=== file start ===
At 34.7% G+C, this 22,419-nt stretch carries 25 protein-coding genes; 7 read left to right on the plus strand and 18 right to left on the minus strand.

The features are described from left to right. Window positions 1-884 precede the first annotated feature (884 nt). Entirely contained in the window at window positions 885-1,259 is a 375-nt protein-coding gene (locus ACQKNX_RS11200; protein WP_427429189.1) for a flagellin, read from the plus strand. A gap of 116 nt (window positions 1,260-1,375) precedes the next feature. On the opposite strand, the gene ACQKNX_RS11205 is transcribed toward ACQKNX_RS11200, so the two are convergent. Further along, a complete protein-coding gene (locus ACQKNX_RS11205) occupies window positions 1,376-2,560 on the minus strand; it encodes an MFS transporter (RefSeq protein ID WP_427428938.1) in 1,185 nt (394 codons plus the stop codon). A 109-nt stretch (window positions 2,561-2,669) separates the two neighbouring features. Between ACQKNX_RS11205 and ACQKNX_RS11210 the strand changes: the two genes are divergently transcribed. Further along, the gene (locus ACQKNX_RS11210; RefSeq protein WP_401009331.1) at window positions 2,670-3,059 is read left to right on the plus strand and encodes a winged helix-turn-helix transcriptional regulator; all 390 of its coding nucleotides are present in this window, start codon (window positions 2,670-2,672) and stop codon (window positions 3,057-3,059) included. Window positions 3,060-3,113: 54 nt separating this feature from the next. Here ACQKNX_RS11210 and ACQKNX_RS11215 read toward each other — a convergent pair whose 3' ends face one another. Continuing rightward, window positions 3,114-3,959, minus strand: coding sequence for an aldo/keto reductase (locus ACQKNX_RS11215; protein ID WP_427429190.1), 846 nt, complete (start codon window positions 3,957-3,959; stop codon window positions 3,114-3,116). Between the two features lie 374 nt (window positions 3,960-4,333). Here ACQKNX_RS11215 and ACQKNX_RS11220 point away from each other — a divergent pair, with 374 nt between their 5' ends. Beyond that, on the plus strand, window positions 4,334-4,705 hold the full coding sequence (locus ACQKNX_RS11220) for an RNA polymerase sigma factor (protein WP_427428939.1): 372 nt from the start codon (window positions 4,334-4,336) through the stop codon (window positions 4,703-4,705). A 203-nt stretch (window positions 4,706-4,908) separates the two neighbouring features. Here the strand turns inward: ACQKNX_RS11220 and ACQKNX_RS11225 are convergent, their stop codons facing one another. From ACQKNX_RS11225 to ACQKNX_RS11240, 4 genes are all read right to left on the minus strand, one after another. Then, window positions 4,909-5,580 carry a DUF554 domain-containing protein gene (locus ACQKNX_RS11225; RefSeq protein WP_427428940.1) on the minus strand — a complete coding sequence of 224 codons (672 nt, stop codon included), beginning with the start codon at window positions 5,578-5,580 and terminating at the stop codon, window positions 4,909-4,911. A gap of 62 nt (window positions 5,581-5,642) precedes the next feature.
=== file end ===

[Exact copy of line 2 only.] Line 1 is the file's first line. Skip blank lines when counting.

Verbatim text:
The features are described from left to right. Window positions 1-884 precede the first annotated feature (884 nt). Entirely contained in the window at window positions 885-1,259 is a 375-nt protein-coding gene (locus ACQKNX_RS11200; protein WP_427429189.1) for a flagellin, read from the plus strand. A gap of 116 nt (window positions 1,260-1,375) precedes the next feature. On the opposite strand, the gene ACQKNX_RS11205 is transcribed toward ACQKNX_RS11200, so the two are convergent. Further along, a complete protein-coding gene (locus ACQKNX_RS11205) occupies window positions 1,376-2,560 on the minus strand; it encodes an MFS transporter (RefSeq protein ID WP_427428938.1) in 1,185 nt (394 codons plus the stop codon). A 109-nt stretch (window positions 2,561-2,669) separates the two neighbouring features. Between ACQKNX_RS11205 and ACQKNX_RS11210 the strand changes: the two genes are divergently transcribed. Further along, the gene (locus ACQKNX_RS11210; RefSeq protein WP_401009331.1) at window positions 2,670-3,059 is read left to right on the plus strand and encodes a winged helix-turn-helix transcriptional regulator; all 390 of its coding nucleotides are present in this window, start codon (window positions 2,670-2,672) and stop codon (window positions 3,057-3,059) included. Window positions 3,060-3,113: 54 nt separating this feature from the next. Here ACQKNX_RS11210 and ACQKNX_RS11215 read toward each other — a convergent pair whose 3' ends face one another. Continuing rightward, window positions 3,114-3,959, minus strand: coding sequence for an aldo/keto reductase (locus ACQKNX_RS11215; protein ID WP_427429190.1), 846 nt, complete (start codon window positions 3,957-3,959; stop codon window positions 3,114-3,116). Between the two features lie 374 nt (window positions 3,960-4,333). Here ACQKNX_RS11215 and ACQKNX_RS11220 point away from each other — a divergent pair, with 374 nt between their 5' ends. Beyond that, on the plus strand, window positions 4,334-4,705 hold the full coding sequence (locus ACQKNX_RS11220) for an RNA polymerase sigma factor (protein WP_427428939.1): 372 nt from the start codon (window positions 4,334-4,336) through the stop codon (window positions 4,703-4,705). A 203-nt stretch (window positions 4,706-4,908) separates the two neighbouring features. Here the strand turns inward: ACQKNX_RS11220 and ACQKNX_RS11225 are convergent, their stop codons facing one another. From ACQKNX_RS11225 to ACQKNX_RS11240, 4 genes are all read right to left on the minus strand, one after another. Then, window positions 4,909-5,580 carry a DUF554 domain-containing protein gene (locus ACQKNX_RS11225; RefSeq protein WP_427428940.1) on the minus strand — a complete coding sequence of 224 codons (672 nt, stop codon included), beginning with the start codon at window positions 5,578-5,580 and terminating at the stop codon, window positions 4,909-4,911. A gap of 62 nt (window positions 5,581-5,642) precedes the next feature.